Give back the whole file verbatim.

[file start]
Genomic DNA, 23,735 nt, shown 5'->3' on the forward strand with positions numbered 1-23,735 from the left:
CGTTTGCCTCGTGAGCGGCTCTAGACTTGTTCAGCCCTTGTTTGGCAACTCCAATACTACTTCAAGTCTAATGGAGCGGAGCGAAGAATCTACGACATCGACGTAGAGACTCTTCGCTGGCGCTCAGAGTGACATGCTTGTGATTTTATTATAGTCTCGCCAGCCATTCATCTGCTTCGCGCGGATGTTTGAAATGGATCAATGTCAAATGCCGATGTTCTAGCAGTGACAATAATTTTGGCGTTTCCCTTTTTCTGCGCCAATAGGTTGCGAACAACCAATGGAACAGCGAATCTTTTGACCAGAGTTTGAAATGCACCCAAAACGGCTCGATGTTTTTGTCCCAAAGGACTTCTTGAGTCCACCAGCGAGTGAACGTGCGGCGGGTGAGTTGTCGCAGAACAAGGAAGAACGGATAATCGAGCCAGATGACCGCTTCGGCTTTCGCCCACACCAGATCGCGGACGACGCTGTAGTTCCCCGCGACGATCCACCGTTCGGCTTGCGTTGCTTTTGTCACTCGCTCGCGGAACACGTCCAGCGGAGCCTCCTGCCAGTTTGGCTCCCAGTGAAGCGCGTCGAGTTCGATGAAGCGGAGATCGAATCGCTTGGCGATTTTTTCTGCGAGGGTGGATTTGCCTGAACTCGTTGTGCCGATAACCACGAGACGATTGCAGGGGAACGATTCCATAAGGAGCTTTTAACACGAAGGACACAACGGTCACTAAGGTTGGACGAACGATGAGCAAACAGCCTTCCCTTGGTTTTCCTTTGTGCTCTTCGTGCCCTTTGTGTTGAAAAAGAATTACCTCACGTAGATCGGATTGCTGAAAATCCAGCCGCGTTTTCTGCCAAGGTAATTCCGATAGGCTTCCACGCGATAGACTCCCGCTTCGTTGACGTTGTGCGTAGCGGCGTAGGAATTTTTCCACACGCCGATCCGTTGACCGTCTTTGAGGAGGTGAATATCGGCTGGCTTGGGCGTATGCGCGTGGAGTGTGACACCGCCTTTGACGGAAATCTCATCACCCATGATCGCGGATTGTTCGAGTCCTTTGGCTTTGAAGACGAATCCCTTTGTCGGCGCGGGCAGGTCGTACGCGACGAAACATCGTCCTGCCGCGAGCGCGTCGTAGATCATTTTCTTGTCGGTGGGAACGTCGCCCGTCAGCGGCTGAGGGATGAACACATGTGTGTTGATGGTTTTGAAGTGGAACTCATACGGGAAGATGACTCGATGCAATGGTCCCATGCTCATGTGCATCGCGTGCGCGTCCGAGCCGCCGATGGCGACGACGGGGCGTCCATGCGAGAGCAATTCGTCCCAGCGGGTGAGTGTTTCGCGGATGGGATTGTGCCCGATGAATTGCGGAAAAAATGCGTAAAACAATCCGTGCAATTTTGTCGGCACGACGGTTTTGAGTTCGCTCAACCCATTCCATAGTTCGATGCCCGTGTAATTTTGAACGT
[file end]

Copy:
Genomic DNA, 23,735 nt, shown 5'->3' on the forward strand with positions numbered 1-23,735 from the left:
CGTTTGCCTCGTGAGCGGCTCTAGACTTGTTCAGCCCTTGTTTGGCAACTCCAATACTACTTCAAGTCTAATGGAGCGGAGCGAAGAATCTACGACATCGACGTAGAGACTCTTCGCTGGCGCTCAGAGTGACATGCTTGTGATTTTATTATAGTCTCGCCAGCCATTCATCTGCTTCGCGCGGATGTTTGAAATGGATCAATGTCAAATGCCGATGTTCTAGCAGTGACAATAATTTTGGCGTTTCCCTTTTTCTGCGCCAATAGGTTGCGAACAACCAATGGAACAGCGAATCTTTTGACCAGAGTTTGAAATGCACCCAAAACGGCTCGATGTTTTTGTCCCAAAGGACTTCTTGAGTCCACCAGCGAGTGAACGTGCGGCGGGTGAGTTGTCGCAGAACAAGGAAGAACGGATAATCGAGCCAGATGACCGCTTCGGCTTTCGCCCACACCAGATCGCGGACGACGCTGTAGTTCCCCGCGACGATCCACCGTTCGGCTTGCGTTGCTTTTGTCACTCGCTCGCGGAACACGTCCAGCGGAGCCTCCTGCCAGTTTGGCTCCCAGTGAAGCGCGTCGAGTTCGATGAAGCGGAGATCGAATCGCTTGGCGATTTTTTCTGCGAGGGTGGATTTGCCTGAACTCGTTGTGCCGATAACCACGAGACGATTGCAGGGGAACGATTCCATAAGGAGCTTTTAACACGAAGGACACAACGGTCACTAAGGTTGGACGAACGATGAGCAAACAGCCTTCCCTTGGTTTTCCTTTGTGCTCTTCGTGCCCTTTGTGTTGAAAAAGAATTACCTCACGTAGATCGGATTGCTGAAAATCCAGCCGCGTTTTCTGCCAAGGTAATTCCGATAGGCTTCCACGCGATAGACTCCCGCTTCGTTGACGTTGTGCGTAGCGGCGTAGGAATTTTTCCACACGCCGATCCGTTGACCGTCTTTGAGGAGGTGAATATCGGCTGGCTTGGGCGTATGCGCGTGGAGTGTGACACCGCCTTTGACGGAAATCTCATCACCCATGATCGCGGATTGTTCGAGTCCTTTGGCTTTGAAGACGAATCCCTTTGTCGGCGCGGGCAGGTCGTACGCGACGAAACATCGTCCTGCCGCGAGCGCGTCGTAGATCATTTTCTTGTCGGTGGGAACGTCGCCCGTCAGCGGCTGAGGGATGAACACATGTGTGTTGATGGTTTTGAAGTGGAACTCATACGGGAAGATGACTCGATGCAATGGTCCCATGCTCATGTGCATCGCGTGCGCGTCCGAGCCGCCGATGGCGACGACGGGGCGTCCATGCGAGAGCAATTCGTCCCAGCGGGTGAGTGTTTCGCGGATGGGATTGTGCCCGATGAATTGCGGAAAAAATGCGTAAAACAATCCGTGCAATTTTGTCGGCACGACGGTTTTGAGTTCGCTCAACCCATTCCATAGTTCGATGCCCGTGTAATTTTGAACGT